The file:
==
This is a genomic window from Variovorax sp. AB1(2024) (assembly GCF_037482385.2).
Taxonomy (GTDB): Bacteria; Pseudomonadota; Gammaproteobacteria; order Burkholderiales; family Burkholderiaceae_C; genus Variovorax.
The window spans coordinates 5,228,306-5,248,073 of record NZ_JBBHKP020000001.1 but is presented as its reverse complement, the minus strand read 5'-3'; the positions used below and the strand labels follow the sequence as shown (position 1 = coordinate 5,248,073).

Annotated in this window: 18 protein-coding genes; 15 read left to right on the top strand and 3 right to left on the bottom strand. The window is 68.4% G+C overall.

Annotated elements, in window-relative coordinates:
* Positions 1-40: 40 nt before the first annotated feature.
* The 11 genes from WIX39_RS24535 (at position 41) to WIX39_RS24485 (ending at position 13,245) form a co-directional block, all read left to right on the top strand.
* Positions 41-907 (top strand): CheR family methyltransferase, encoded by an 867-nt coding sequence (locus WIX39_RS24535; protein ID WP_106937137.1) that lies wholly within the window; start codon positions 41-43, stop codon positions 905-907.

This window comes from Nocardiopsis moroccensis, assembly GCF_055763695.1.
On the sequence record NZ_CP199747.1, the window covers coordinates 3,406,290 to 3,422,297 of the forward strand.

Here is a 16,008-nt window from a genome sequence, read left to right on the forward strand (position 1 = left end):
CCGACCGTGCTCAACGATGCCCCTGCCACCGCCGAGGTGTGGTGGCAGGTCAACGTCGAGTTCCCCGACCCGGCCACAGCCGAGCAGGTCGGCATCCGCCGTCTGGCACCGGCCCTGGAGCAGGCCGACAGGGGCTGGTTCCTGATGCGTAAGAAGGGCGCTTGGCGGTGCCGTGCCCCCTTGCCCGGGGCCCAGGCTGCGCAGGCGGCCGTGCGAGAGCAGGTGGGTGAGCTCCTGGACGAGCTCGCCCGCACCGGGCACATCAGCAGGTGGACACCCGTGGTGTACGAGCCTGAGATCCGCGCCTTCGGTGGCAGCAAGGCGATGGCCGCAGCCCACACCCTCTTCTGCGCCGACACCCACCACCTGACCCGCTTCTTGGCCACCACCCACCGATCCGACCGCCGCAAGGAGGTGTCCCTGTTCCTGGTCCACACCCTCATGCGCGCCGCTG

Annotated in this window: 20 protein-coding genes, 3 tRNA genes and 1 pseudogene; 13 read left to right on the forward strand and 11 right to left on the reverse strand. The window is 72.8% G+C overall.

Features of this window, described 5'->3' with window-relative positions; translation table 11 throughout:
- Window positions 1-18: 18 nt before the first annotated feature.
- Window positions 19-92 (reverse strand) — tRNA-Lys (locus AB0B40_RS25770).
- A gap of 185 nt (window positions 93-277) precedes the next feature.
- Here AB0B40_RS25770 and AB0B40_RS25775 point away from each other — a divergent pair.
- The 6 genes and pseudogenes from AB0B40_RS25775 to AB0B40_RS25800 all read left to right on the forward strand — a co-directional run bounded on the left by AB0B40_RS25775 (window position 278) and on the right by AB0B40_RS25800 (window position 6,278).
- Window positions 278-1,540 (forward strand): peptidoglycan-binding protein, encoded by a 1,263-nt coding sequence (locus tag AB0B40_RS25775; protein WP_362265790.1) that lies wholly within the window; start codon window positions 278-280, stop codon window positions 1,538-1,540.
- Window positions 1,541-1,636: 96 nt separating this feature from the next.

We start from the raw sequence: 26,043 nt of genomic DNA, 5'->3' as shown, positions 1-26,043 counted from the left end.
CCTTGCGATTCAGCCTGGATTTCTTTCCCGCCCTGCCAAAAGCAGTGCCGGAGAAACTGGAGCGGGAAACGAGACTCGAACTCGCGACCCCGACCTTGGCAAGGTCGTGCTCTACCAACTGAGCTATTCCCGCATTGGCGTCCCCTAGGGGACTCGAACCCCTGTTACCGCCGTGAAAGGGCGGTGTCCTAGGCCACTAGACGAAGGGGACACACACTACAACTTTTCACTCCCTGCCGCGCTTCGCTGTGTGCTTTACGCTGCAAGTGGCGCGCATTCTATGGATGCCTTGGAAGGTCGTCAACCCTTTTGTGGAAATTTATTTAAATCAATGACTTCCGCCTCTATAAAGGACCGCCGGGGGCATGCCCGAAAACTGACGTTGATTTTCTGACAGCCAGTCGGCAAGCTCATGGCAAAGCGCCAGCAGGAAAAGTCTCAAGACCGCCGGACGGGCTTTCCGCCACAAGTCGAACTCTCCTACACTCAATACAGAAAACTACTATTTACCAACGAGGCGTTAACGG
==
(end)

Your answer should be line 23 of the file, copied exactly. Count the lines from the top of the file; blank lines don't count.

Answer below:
CCTTGCGATTCAGCCTGGATTTCTTTCCCGCCCTGCCAAAAGCAGTGCCGGAGAAACTGGAGCGGGAAACGAGACTCGAACTCGCGACCCCGACCTTGGCAAGGTCGTGCTCTACCAACTGAGCTATTCCCGCATTGGCGTCCCCTAGGGGACTCGAACCCCTGTTACCGCCGTGAAAGGGCGGTGTCCTAGGCCACTAGACGAAGGGGACACACACTACAACTTTTCACTCCCTGCCGCGCTTCGCTGTGTGCTTTACGCTGCAAGTGGCGCGCATTCTATGGATGCCTTGGAAGGTCGTCAACCCTTTTGTGGAAATTTATTTAAATCAATGACTTCCGCCTCTATAAAGGACCGCCGGGGGCATGCCCGAAAACTGACGTTGATTTTCTGACAGCCAGTCGGCAAGCTCATGGCAAAGCGCCAGCAGGAAAAGTCTCAAGACCGCCGGACGGGCTTTCCGCCACAAGTCGAACTCTCCTACACTCAATACAGAAAACTACTATTTACCAACGAGGCGTTAACGG